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Santa Monica College's “Heart Mountain” Revisits Japanese Internment

Frank Gruber for City Council





Santa Monica Real Estate Company, Roque and Mark

Pico Business Improvement District
7th Annual Pico Festival
Sunday, October 28th

By Jason Islas
Staff Writer

October 26, 2012 -- “The war started on a Sunday and I went to school on Monday,” said Noboru Kamibayashi. “When I came home, my father was gone because they had taken him to the local jail.”

A few months later, Kamibayashi and his family were told they would have to move from their home in Washington state to the arid east California desert -- to a place called Manzanar.

Kamibayashi was 11 years old when his family moved.

It was April 1942 and only months earlier, the Japanese Air Force had devastated Pearl Harbor, killing thousands of American soldiers and bringing the U.S. into World War II.

Kamibayashi is one of several former internees who will be speaking at the November 4 performance of “Heart Mountain,” a play written by Bruce Smith, SMC public information officer and award-winning playwright.

Smith interviewed Kamibayashi -- along with several others -- while writing “Heart Mountain,” a dramatic play about the life a family living in an internment camp by the same name.

Heart Mountain “became a center for a draft resistance movement,” said Smith, whose play revolves around a fictional family torn apart by being forced between to choose sides in the conflict.

During the war, Japanese-Americans were given a questionnaire, Smith said. Two questions were of particular importance.

One asked if internees would swear allegiance to the U.S.; the other asked them to denounce any allegiance to the Empire of Japan. Those who answered “yes” to both could be drafted into the U.S. Armed Services.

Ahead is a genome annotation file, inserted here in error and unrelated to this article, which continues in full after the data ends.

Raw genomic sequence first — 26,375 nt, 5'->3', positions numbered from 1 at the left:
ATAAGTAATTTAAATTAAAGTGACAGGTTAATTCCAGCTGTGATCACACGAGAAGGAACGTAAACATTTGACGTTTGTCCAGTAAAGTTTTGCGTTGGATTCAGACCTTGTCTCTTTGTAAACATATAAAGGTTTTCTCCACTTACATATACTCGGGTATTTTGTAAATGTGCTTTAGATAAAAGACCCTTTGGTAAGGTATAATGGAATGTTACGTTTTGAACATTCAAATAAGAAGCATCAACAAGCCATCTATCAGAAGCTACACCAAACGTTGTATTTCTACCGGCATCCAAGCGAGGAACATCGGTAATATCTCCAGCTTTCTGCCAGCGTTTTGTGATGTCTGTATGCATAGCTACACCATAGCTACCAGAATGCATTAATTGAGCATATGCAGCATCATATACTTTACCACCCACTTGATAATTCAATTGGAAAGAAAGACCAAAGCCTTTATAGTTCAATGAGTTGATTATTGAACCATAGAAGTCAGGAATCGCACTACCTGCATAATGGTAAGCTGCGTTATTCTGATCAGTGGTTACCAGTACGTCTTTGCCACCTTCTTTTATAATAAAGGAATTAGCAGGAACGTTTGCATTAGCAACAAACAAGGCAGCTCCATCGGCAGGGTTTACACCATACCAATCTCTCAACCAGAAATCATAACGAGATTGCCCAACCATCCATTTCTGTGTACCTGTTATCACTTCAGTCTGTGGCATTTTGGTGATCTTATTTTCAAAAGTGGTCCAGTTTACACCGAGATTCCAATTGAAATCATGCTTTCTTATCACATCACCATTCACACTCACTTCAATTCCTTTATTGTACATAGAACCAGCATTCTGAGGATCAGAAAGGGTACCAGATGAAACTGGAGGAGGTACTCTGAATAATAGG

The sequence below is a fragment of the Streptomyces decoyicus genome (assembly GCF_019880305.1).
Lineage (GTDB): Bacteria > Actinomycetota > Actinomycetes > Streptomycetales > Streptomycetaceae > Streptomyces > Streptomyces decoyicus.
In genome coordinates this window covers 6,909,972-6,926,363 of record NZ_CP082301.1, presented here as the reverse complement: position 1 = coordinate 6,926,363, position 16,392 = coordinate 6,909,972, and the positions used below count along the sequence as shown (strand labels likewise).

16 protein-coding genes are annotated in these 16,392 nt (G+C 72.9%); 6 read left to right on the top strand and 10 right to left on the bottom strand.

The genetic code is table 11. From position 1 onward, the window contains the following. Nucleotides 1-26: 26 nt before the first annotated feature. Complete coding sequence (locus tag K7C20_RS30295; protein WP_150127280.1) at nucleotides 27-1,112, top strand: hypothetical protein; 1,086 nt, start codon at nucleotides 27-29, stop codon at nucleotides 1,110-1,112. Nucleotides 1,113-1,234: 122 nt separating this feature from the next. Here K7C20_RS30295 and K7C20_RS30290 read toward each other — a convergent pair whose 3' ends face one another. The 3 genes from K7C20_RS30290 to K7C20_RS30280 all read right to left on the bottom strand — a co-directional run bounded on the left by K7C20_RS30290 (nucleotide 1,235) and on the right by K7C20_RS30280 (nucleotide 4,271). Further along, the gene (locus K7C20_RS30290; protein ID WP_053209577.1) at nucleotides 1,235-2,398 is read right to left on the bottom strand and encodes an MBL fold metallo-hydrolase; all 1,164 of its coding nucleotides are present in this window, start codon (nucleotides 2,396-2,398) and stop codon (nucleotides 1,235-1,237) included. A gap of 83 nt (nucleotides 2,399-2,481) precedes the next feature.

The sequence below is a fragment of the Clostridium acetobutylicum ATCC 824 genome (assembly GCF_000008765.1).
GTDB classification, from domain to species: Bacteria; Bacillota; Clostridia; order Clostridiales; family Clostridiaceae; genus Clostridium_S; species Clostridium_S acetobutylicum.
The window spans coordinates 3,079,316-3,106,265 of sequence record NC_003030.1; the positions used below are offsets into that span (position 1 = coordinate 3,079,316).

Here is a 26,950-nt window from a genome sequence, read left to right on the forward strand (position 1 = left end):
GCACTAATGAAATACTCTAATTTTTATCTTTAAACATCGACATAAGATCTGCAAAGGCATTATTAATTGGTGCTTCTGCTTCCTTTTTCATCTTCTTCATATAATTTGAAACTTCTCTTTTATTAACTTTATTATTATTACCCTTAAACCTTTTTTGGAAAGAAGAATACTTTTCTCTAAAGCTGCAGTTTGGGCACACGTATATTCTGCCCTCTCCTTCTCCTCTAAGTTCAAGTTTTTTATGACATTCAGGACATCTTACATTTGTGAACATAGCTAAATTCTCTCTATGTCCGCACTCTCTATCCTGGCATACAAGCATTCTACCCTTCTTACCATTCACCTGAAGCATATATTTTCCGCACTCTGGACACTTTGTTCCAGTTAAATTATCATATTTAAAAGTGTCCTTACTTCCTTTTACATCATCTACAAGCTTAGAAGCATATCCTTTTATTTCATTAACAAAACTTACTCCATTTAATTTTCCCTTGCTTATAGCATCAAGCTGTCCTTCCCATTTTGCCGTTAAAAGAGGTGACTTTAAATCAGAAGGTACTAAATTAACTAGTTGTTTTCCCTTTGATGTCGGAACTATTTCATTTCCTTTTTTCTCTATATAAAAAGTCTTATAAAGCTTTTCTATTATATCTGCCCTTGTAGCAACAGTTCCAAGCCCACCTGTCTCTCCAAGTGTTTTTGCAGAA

Those who answered “no” to both were sent to Tule Lake internment camp, reserved for traitors, Smith said.

Kamibayashi was too young to get the questionnaire, but his parents answered “no” to both questions and he followed them to Lake Tule.

“We just rolled with the punches. There wasn't much else we could do at the time,” he said.

Smith interviewed several internees for his story.

“I wanted to get as much of an authentic feel of a camp as I could,” he said. “I even stole some of the anecdotes.”

He recounted a story one of his subjects had told him about how her mother couldn't get her new shoes when she had outgrown her old ones. Internees were subject to strict rationing and her mother had spent their ration coupons on a coat, Smith said.

Her mother took the girl's old shoes and cut off the heels, so that they would fit her better, Smith said.

Kamibayashi -- who still returns to the site where Manzanar stood -- said that he's happy to talk about his experience.

“Even now, there are people who haven't heard of the internment,” he said. But he thinks talking about it helps bring awareness.

Sometimes, talking isn't enough, he said. He said that he tells his grandchildren about his experience, but there is a disconnect.

“I don't think they fully understand. They don't know what confinement is like,” he said.

Smith's “Heart Mountain” will run from November 2 to 11 in the SMC Theatre Arts Studio Stage on the main campus at 1900 Pico Blvd.

The panel discussion will be held at 4:30 p.m. after the 2 p.m. performance on November 4.

Show times for “Heart Mountain” are Fridays and Saturdays at 8 p.m. and Sundays at 2 p.m. An additional 2 p.m. matinee is added for November 10.

Tickets are $10 in advance and $13 at the door, with a service charge, and can be purchased by calling (310) 434-4319 or by going to Parking is free on Friday evenings and weekends.

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